The two dimensional beings are sucking people into their dimension and killing them in the process and the Doctor is trapped within his TARDIS leaving Clara to run things. It seems that one of the staples of this season is Clara being left to her own devices or to follow the Doctor’s orders and handle a problem in his absence. We’ve seen a lot of the two of them separated and her with other humans and just interacting. She’s placed in danger often and it seems to be different for her than other companions because she’s not got the safety net. I get the feeling the Doctor is trying to distance himself more and more from her.
A bit of the drama that started in Kill the Moon seems to be going strong and I’m glad they didn’t just abandon the plot thread and act like it never happened.
And I just have to comment on the effects for the creatures in this episode. If there’s one thing that keeps getting better on the show it’s the look of the aliens and monsters. Where as in season five we had moments of horrible CGI with Prisoner Zero, we’ve got really solid effects here with these strange looking shifter creatures. I’ve heard some people claim that rubber suits add charm to the show and the bad effects were a staple. That’s bullshit and you’re simply wrong. Realistic just looks better, sorry we don’t grade things by hipster standards.
In the Forest of the Night
Another big part of this season seems to be the Doctor having to do “nothing” to fix the issue of the episode. It seems like there is a lot more moments of helplessness and a lot less ass pulling. I kind of saw the twist ending coming, but I enjoyed this for the children and their sparse use of the different kids for little beats.
I really enjoyed the Doctor interacting with the kids.
Probably my biggest issue with this season has been that we’re getting much more of the Earth episodes than in the past three seasons. I think that one of the strengths of the show is the ability to go anywhere and do anything and I think we’re better off avoiding Earth as often as possible.
That having been said this was a pretty interesting episode and it didn’t just end up being another romp of “let’s watch Cardiff pretend to be London”. The forest was generally scary, the fairytales thing was well placed with the references to Little Red Ridding Hood and Hansel and Gretel and I think that we’re seeing a good kind of deconstruction of myths associated with things or at least a special way Doctor Who has of dealing with the things that we accept as truth or that we have ingrained in our culture. We saw that earlier this season with the nightmares about someone grabbing our foot and the myth of Robin Hood. We have seen these themes a lot in Moffat episodes with enemies like the Silence, the Vashta Nerada, the Angels and moving statues and other things like that.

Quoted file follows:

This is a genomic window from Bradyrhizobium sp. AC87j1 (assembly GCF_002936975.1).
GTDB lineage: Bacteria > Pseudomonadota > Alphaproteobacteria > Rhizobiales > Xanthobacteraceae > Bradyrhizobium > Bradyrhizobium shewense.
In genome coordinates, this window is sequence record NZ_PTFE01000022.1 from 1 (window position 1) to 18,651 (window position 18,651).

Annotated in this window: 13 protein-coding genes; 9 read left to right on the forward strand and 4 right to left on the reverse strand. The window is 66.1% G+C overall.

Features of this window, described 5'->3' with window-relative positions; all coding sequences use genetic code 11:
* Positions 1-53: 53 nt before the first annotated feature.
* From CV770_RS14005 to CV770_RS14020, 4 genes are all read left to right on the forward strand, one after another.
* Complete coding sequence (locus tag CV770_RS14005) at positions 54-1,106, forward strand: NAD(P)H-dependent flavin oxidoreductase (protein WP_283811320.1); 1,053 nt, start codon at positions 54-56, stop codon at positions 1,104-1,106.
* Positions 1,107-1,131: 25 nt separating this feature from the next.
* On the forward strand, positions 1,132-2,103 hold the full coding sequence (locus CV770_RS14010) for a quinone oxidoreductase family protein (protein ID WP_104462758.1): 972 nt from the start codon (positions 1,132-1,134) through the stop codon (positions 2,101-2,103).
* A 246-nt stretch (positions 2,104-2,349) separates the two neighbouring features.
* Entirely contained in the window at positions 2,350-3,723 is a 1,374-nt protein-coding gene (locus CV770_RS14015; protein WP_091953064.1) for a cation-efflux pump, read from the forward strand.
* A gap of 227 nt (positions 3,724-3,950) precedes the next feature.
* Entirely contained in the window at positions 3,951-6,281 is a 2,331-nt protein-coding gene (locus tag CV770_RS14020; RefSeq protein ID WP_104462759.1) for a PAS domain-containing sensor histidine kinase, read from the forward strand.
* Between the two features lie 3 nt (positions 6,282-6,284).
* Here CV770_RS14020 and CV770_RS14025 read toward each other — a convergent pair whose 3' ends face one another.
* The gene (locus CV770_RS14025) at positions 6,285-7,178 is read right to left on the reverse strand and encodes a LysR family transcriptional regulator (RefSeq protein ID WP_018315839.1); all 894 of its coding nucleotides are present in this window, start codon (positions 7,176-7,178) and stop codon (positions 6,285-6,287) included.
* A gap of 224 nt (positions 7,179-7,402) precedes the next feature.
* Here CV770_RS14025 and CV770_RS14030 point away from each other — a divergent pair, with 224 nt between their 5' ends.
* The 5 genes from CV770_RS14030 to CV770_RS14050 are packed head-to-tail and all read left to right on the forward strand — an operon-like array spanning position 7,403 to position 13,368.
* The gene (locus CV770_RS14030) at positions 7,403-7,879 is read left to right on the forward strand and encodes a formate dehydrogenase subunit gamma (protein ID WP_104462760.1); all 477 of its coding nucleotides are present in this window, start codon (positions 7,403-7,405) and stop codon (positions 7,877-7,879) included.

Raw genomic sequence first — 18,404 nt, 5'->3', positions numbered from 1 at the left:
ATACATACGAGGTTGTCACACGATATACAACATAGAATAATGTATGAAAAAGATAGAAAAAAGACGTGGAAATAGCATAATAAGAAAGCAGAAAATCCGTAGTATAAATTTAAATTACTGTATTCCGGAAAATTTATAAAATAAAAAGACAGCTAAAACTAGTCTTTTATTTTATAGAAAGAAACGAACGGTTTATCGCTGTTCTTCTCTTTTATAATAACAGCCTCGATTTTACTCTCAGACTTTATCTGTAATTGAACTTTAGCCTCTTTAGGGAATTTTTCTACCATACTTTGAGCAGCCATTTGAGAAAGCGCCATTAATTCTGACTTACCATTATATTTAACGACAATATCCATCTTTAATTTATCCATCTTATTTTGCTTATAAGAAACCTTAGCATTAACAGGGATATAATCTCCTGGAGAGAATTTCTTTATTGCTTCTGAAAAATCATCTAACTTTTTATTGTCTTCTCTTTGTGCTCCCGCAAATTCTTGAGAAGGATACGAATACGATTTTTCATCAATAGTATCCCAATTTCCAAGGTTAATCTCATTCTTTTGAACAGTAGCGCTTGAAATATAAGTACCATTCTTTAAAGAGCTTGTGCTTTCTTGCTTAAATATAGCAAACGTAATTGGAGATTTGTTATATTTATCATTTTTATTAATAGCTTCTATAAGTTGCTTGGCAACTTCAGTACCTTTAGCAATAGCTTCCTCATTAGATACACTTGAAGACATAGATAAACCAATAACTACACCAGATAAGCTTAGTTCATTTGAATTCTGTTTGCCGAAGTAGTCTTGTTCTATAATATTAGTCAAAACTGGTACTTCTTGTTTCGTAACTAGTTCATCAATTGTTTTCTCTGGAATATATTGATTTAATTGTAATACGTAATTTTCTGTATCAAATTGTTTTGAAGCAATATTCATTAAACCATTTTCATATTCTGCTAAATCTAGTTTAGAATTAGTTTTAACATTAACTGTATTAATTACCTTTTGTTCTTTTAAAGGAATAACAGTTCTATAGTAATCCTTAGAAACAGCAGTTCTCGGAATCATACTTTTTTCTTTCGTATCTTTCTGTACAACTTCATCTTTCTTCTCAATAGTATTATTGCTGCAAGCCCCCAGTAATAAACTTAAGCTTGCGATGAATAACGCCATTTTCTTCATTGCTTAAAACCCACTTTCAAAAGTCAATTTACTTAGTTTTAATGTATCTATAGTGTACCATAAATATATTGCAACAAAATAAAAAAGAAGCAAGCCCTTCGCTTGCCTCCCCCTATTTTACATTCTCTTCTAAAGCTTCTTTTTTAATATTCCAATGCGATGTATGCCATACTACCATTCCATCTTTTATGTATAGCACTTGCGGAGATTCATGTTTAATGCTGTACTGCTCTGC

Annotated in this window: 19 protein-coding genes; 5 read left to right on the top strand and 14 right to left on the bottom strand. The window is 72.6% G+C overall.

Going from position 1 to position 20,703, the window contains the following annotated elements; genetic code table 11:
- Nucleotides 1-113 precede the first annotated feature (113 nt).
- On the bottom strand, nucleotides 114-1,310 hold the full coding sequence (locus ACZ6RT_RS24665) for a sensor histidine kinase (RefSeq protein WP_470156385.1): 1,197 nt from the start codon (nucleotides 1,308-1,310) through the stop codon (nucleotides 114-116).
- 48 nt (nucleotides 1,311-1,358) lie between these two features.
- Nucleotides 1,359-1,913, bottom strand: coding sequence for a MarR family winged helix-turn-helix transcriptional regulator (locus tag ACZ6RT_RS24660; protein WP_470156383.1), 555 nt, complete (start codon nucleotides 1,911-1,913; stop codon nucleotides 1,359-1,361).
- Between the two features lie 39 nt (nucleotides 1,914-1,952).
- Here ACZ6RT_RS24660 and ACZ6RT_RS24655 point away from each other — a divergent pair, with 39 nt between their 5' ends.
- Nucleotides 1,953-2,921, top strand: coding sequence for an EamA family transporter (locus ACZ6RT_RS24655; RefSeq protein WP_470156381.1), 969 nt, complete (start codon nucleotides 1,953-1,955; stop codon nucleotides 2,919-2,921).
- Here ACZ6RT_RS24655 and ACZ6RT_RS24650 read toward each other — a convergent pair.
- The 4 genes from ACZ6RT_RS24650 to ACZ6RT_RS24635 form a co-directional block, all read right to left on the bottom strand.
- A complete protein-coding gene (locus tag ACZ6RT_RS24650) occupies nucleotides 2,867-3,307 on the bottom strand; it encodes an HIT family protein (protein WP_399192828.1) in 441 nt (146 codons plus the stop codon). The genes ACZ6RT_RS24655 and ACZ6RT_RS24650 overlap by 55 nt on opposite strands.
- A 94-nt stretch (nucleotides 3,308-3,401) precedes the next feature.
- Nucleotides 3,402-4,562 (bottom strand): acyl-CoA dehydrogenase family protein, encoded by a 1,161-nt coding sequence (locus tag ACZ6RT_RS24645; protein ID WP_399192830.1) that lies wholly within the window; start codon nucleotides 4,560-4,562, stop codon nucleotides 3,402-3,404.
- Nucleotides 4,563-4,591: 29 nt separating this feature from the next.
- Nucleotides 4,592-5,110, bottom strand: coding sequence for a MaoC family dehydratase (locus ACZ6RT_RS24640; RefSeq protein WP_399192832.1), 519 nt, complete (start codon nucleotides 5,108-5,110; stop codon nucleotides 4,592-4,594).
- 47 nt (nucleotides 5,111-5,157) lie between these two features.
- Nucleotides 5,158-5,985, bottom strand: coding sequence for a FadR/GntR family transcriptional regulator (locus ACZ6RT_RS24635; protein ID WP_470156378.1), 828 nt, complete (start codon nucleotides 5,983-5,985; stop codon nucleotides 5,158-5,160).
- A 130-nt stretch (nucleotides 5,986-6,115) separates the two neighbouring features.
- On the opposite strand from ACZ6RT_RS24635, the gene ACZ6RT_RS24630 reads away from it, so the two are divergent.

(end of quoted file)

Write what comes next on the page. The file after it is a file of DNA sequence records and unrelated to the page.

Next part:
I really don’t mind these cultural parallels. It allows the show to use the familiar to be scary without there needing to be blood and gore.
Sorry about the long wait, I will be back sooner with a review of the next episode.
October 22, 2014 § Leave a comment
They were discussing how many trophies they had earned in the new Super Smash Bros. game for the 3DS. Four hundred and eight, one said. Another chimed in with the rather robust number of six hundred and nineteen. Not sure how many I have over here…I don’t really remember where to go to find out, but I know it’s probably in the double digits. It’s not like these people have had it longer than me, I got it the first day it came out.
I really haven’t looked at my trophy count in the game and it seems like I go days at a time without playing. Don’t get me wrong, the game is perfect other than being on a very hard to hold and control system. I love it, really.
But I just don’t play games like I used to. I don’t feel like sitting down with the game for hours on end and even when I do it’s because there’s a story there and I have gotten really invested in it. My play through of Bioshock: Infinite kind of brought that out in me as did Last of Us. But these games are different than the kind of thing where you’re just in direct competition or you’re just running around on senseless missions.
I don’t think I’ve self identified as a gamer in years. I play games, sure. But I don’t really hang onto the whole medium the way others that I know do. When we started to see what is largely seen as gamer subculture arise with it’s own clothing, music and food I stayed away from that stuff. I’ve never been that enamored with Mountain Dew and besides mc chris nerdcore kind of wore on me. I just…never wanted to be seen as that person because I didn’t really identify with the other people that I saw in that group. Hell, I’ve never been one to identify with most groups.
And if you’re in the group that’s okay. I feel like at one point I was in there too…it’s just that I don’t fit anymore and what all of this means has changed.